Tooling

This part of the documentation is intended for developers looking for information on how to use the various YoSQL tools. Each currently supported tool has its own documentation page, which is listed below. We recommend using the tooling that is most appropriate for your project, e.g. Maven projects should use the YoSQL Maven tooling. Since YoSQL is not required at run-time, you could use it just once to generate code and not add YoSQL to your build at all.

In its default configuration, YoSQL will try to generate as much code as possible, and you are expected to configure the generated code so that it matches the requirements of your project. Some YoSQL tools will try to auto-detect certain settings, e.g. the Maven plugin will look at existing dependencies, and the configuration of the compiler plugin in order to create a configuration for your project automatically. Take a look at the configuration section in order to see all available configuration options in case you want to change something.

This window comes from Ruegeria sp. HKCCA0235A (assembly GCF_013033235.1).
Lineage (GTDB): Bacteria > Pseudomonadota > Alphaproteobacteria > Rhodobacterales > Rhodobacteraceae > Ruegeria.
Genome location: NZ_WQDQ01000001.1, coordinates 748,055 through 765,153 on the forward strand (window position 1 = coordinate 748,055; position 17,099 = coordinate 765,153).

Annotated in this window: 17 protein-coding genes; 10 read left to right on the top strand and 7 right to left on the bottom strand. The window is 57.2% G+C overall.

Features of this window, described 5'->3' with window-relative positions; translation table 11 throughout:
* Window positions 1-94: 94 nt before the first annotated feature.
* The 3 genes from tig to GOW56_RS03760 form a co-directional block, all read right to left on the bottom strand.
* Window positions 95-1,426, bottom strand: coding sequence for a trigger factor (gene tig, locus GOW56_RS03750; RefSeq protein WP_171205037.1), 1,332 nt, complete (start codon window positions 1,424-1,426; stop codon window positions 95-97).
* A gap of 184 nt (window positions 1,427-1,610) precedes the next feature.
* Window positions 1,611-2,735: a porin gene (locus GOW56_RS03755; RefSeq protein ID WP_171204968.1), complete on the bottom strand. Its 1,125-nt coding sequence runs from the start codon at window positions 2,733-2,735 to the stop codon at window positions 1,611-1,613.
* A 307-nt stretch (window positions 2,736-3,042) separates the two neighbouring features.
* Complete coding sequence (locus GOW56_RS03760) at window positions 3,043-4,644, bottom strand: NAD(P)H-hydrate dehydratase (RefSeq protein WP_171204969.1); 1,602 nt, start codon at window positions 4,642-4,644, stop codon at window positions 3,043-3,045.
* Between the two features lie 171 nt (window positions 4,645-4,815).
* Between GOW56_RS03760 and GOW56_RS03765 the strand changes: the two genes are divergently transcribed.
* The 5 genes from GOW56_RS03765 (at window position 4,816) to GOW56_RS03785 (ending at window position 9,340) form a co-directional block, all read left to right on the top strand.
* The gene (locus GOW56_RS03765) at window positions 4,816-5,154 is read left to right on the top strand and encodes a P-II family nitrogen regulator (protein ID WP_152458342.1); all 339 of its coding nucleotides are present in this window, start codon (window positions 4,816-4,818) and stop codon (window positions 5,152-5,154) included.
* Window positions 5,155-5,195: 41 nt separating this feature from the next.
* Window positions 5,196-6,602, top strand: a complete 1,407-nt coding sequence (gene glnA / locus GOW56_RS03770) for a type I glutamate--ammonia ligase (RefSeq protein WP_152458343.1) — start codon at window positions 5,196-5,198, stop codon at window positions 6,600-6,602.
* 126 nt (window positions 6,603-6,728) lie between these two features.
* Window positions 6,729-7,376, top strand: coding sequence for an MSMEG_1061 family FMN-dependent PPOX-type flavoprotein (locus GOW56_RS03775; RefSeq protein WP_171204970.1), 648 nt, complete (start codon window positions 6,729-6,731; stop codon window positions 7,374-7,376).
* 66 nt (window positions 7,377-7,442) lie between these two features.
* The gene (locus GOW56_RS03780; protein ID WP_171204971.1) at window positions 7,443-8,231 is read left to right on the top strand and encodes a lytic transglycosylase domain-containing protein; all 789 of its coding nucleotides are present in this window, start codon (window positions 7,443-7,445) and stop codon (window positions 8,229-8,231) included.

All YoSQL tools support multiple persistence and logging APIs. Try to use the same APIs that are already available in your project, in order to keep the number of dependencies as low as possible (zero).

Once your initial setup is complete, it’s time to write SQL statements. There is no upper limit imposed by YoSQL on how many statements there can be per generated repository, however Java has a hard limit of 65535 methods per class. We recommend splitting your statements according to the domain objects in your projects, e.g. all statements that are related to a single class should go in one repository, but you a free to choose whatever structure best fits your project.

Using any of the listed tools below allows you to convert SQL statements into runnable Java code that no longer requires the original SQL statements.

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